Jan. 12, 2010 -- Researchers in Boston say they’ve gained new insight into why light makes migraine headaches so painful.
The culprit, they say, is a new pathway that underlies sensitivity to light during migraine episodes in blind people and people with normal eyesight. Scientists at Beth Deaconess Medical Center report their findings in the online journal Nature Neuroscience.
Migraines, which afflict more than 30 million people in the United States, are painful headaches for which sufferers often seek relief by going into dark rooms. Migraines are believed to develop when the system of membranes surrounding the brain and central nervous system, called the meninges, becomes irritated.
That stimulates pain receptors and triggers a series of events that lead to prolonged activation of groups of sensory neurons, the scientists report.
“This explains the throbbing headache and accompanying scalp and neck-muscle tenderness experienced by many migraine patients,” says Rami Burstein, PhD, professor of anesthesia and critical care at Beth Israel and Harvard Medical School.
People with migraines also are also typically aggravated by light with worsening of symptoms compared to being in the dark. This causes many migraine sufferers to wear sunglasses, often at night, Burstein says.
It was the observation that even blind people who suffer migraines were experiencing sensitivity to light, referred to as photophobia, that led Burstein and Rodrigo Noseda, PhD, to hypothesize that signals transmitted from the retina to the optic nerve were triggering the intense headaches, the authors say.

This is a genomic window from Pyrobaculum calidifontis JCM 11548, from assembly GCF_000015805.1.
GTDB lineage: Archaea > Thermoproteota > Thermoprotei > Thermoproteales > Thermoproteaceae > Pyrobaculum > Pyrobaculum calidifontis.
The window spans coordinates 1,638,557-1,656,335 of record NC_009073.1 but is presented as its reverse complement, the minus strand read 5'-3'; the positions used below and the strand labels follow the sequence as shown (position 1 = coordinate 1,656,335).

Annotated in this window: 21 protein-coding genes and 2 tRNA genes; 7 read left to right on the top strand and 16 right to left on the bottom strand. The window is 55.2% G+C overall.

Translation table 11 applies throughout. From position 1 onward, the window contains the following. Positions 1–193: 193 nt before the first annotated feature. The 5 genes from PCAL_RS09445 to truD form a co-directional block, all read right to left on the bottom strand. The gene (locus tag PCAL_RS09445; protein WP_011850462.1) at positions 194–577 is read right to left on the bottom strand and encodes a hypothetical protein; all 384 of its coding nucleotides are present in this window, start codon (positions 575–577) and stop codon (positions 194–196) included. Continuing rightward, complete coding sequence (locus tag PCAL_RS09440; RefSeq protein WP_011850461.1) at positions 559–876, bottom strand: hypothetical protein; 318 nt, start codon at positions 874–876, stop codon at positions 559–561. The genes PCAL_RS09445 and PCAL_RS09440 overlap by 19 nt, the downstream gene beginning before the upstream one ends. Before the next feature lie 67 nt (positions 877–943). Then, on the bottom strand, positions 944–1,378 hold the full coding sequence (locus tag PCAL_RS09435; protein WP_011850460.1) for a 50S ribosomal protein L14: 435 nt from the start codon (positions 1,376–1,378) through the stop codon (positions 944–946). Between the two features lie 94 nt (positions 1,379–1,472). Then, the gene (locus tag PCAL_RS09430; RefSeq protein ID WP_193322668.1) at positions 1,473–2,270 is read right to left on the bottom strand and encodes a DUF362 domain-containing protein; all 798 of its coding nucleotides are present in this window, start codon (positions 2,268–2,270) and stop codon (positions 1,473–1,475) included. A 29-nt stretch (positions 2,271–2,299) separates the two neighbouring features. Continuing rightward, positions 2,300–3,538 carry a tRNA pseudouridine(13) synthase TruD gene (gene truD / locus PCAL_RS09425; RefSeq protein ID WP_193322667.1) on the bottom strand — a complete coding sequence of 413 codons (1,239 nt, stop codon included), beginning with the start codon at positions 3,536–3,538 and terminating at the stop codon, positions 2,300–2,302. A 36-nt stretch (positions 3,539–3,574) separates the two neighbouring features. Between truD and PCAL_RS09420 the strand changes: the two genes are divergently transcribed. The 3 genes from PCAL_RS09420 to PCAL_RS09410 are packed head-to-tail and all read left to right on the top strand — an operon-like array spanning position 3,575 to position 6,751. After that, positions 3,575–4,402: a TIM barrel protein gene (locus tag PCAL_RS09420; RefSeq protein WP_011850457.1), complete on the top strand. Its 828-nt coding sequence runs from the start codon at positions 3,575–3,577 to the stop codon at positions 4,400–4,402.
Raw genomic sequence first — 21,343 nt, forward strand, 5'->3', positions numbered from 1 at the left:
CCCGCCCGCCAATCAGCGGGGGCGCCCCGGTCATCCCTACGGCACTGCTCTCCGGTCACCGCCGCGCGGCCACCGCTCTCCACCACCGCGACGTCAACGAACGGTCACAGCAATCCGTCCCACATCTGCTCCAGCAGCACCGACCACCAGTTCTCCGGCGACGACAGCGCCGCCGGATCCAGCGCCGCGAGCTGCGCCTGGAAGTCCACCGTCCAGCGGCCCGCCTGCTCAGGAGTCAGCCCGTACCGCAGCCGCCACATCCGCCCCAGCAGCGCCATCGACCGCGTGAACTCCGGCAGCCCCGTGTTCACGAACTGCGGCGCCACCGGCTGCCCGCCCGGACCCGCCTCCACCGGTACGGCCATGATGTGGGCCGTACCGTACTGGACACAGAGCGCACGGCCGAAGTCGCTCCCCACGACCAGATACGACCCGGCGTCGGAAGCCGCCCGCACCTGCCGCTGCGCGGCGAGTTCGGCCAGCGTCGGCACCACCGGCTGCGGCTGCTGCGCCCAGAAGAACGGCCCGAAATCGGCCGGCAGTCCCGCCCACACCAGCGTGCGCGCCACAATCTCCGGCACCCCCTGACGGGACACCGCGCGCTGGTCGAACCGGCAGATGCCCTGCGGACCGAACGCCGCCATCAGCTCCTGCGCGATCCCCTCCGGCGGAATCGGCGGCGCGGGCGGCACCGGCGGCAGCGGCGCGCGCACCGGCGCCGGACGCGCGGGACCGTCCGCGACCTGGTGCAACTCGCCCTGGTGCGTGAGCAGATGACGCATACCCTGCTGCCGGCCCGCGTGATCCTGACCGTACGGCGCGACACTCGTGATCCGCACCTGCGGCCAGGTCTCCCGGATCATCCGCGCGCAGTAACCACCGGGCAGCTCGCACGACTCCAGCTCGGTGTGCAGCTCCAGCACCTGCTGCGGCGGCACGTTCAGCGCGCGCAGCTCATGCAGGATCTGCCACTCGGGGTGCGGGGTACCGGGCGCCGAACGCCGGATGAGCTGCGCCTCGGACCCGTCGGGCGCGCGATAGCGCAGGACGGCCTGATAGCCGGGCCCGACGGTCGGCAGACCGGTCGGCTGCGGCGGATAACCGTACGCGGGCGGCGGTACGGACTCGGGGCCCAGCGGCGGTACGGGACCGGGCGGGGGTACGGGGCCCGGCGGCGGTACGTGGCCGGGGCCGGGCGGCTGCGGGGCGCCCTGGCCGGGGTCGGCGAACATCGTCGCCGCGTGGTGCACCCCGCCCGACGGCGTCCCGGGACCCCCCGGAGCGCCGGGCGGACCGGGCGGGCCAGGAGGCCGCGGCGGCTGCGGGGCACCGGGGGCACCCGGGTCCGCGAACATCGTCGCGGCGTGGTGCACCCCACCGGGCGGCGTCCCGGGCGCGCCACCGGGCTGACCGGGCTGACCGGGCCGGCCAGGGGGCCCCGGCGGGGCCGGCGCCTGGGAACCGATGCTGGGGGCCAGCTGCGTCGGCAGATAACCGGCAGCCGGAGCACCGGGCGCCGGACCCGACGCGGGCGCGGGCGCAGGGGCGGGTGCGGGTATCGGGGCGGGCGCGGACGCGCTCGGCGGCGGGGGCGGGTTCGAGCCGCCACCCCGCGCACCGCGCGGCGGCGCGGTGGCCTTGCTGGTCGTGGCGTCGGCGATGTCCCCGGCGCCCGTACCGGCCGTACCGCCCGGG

The scientists studied two groups of blind people with migraines. Patients in one group were totally blind because of eye diseases, unable to see images or sense light.
People in a second group were legally blind, but were able to detect the presence of light.
“While the patients in the first group did not experience any worsening of their headaches from light exposure, the patients in the second group clearly described intensified pain when they were exposed to light, in particular blue or gray wavelengths,” Burstein says in a news release. “This suggested to us that the mechanisms of photophobia must involve the optic nerve, because in totally blind individuals, the optic nerve does not carry light signals to the brain.”
He says they suspected that a group of recently discovered retinal cells that help control biological functions, including sleep and wakefulness, were critically involved in this process, because “these are the only functioning light receptors left among patients who are legally blind,” Burstein says.
In laboratory experiments involving animals, they traced the path of specific cells through the optic nerve to the brain. A group of neurons then became electrically active.
“When small electrodes were inserted into these ‘migraine neurons’, we discovered that light was triggering a flow of electrical signals that was converging on these very cells,” Burstein says. “This increased their activity within seconds.”
When the light was taken away, the neurons remained activated, which explains “why patients say that their headache intensifies within seconds after exposure to light, and improves 20 to 30 minutes after being in the dark,” Burstein says.
The discovery of the new pathway will provide scientists a new path to follow in trying to solve photophobia, he says.
The study, the authors write, reveals “a mechanism for the exacerbation of migraine headache by light.”
“Clinically, this research sets the stage for identifying ways to block the pathway so that migraine patients can endure light without pain,” Burstein says.